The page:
Further uphill, you can get an even better view from one of the many side streets on Mount Baker Ridge, though they may be obstructed by trees and utility poles. If you turn around at 31st Avenue South, you can also get a nice view of Downtown Seattle’s skyline from a small viewpoint park that also overlooks a vent for the Mount Baker Tunnel.
Our first proper stop on the Eastside is also the furthest along in visible construction: Mercer Island Station, in the median of I-90. Both entrances are on overpasses that have been conveniently stripped of their vegetation, leaving behind a clear, unobstructed view of the work below. The west entrance on 77th Avenue has already sprouted an elevator shaft, the very first on East Link so far, and stands out a bit like the monolith in Arthur C. Clarke’s Space Odyssey series, beckoning Mercer Islanders to shed their cars and evolve into regular transit riders. To the west of the station, the first rails for East Link will be delivered and installed within the next few months, well before any test trains will be able to run over them.
The east entrance is a bit further behind, but work on its elevator shaft and the maintenance rooms in the bowels of the station are well underway. From here, you can also get a better view of the station’s sound walls, which will eventually be covered in ivy and other plants, to avoid sullying the eyes of the station’s future patrons with its bare form.
Continuing onto the mainland Eastside, where property values are slightly lower and the transit service is much better (but still not great), the next East Link stop is its most isolated. The South Bellevue Station is really only accessible via Route 550 and Route 249, thankfully with good frequency on the former, and doesn’t have an open sidewalk that connects it back to the rest of Bellevue. The station has been close behind Mercer Island in terms of progress, with plenty of columns arranged in neat rows, widening outward as they approach the future platform. A small parking lot meant for access to the Mercer Slough Trail allows pedestrians to walk under the future guideway and get a peek at the elevated columns.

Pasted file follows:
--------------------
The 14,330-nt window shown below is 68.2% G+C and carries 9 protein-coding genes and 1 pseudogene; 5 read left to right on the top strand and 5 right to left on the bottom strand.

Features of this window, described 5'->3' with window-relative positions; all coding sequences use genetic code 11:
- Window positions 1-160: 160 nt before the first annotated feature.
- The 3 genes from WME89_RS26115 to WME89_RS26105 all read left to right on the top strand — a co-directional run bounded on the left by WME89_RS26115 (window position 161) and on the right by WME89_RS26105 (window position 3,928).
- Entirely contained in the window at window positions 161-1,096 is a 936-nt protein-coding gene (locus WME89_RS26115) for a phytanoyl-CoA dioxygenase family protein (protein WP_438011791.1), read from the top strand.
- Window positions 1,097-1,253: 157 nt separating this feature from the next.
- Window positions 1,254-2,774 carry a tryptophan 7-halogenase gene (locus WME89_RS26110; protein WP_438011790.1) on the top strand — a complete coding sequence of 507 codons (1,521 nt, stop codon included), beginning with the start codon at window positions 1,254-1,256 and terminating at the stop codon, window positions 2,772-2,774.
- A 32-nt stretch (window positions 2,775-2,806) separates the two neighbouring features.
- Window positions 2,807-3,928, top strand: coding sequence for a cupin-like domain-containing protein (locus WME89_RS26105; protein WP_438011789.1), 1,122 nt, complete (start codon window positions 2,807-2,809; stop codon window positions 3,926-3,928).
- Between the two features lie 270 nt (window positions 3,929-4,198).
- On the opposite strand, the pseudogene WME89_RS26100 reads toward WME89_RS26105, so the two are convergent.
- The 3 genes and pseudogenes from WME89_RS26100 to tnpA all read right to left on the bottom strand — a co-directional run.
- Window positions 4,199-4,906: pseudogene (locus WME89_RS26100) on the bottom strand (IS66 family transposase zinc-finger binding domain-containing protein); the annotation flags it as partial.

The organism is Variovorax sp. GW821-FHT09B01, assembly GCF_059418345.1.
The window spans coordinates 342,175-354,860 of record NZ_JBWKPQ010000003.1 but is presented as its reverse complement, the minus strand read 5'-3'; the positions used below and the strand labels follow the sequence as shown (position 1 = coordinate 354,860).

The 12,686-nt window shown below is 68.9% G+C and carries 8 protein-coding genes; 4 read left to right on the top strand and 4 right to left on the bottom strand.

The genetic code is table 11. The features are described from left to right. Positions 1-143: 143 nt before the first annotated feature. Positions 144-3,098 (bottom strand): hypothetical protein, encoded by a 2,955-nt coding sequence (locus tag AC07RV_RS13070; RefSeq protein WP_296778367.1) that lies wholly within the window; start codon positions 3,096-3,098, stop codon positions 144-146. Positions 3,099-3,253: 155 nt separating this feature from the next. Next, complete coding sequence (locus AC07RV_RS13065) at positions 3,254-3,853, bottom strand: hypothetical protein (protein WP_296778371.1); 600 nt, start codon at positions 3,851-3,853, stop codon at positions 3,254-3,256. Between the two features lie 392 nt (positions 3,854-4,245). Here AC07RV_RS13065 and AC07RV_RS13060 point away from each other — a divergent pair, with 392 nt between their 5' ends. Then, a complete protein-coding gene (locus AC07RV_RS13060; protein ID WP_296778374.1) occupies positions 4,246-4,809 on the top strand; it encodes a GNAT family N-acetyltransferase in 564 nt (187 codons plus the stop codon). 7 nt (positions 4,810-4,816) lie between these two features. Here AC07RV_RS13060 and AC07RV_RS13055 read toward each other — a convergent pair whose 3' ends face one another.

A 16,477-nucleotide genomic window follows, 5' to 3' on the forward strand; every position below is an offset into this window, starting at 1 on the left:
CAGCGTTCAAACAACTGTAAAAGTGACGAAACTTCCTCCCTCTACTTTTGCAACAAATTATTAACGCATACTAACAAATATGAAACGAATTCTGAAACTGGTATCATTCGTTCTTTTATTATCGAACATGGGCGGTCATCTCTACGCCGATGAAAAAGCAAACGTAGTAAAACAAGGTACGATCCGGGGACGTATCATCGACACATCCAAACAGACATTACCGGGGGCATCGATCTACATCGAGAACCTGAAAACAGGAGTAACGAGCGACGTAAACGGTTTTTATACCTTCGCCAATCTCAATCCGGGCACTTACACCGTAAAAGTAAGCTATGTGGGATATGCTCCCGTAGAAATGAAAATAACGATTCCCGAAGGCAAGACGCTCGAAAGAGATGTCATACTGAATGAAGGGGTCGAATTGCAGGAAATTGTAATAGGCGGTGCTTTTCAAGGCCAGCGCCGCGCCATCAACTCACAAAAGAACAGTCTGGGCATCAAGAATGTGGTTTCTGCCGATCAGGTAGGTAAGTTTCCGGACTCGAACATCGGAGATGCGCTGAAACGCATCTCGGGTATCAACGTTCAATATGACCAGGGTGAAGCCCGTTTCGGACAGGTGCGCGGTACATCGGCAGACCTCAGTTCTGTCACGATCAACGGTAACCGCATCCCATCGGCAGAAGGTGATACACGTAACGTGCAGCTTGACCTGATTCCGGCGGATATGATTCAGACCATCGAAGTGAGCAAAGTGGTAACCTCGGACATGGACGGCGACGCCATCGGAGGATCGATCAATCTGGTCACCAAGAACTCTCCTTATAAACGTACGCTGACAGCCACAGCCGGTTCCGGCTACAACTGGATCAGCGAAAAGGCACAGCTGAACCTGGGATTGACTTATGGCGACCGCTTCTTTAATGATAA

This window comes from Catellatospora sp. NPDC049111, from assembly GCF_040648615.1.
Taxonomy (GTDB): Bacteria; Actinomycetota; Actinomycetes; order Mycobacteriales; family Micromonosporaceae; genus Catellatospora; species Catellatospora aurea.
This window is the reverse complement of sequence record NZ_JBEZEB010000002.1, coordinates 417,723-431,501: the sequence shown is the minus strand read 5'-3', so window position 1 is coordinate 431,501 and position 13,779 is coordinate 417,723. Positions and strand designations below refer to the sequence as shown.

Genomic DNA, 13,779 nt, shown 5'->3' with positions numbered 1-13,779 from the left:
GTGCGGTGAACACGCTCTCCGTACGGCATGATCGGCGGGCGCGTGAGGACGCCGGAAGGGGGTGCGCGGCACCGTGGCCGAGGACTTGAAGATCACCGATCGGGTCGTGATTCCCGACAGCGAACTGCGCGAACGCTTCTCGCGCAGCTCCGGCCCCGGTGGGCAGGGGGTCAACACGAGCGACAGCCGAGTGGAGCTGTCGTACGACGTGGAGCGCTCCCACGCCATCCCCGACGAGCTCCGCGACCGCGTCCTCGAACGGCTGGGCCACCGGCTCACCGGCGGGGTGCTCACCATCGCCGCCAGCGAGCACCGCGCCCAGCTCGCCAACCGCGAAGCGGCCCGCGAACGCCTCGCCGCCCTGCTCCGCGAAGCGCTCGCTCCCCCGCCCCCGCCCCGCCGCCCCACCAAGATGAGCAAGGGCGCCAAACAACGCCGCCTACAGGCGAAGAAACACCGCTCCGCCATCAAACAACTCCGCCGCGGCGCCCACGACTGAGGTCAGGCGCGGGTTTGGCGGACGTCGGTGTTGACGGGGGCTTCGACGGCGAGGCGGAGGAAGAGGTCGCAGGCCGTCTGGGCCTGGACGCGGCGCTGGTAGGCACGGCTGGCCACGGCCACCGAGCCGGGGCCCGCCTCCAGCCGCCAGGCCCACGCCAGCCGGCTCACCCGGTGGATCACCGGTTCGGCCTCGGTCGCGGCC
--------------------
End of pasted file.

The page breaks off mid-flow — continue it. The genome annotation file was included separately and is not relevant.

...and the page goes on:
Beyond South Bellevue, trains will dip into a trench running along the western edge of the Mercer Slough and under the now-closed Surrey Downs Park to East Main Station, right at the south end of Bellevue’s short tunnel. There’s some trenching work being done on 112th Avenue, but the lack of sidewalks and transit service makes it difficult to visit, and isn’t of much interest until construction of the undercrossing at 15th Street begins later this year. Work at East Main Station is also in its early days, and the gates at the portal’s sound/dust wall are often closed, so there isn’t much to see here, unless you are willing to camp out and wait for the next dump truck to leave the tunnel.
The tunnel is, of course, inaccessible to the public (for now) and is a good place to stop this photo tour. In part two, we’ll press onwards through Bellevue, Bel-Red, and Overlake, a trio of areas with plenty to see and all within a short, bike-able distance. Stay tuned.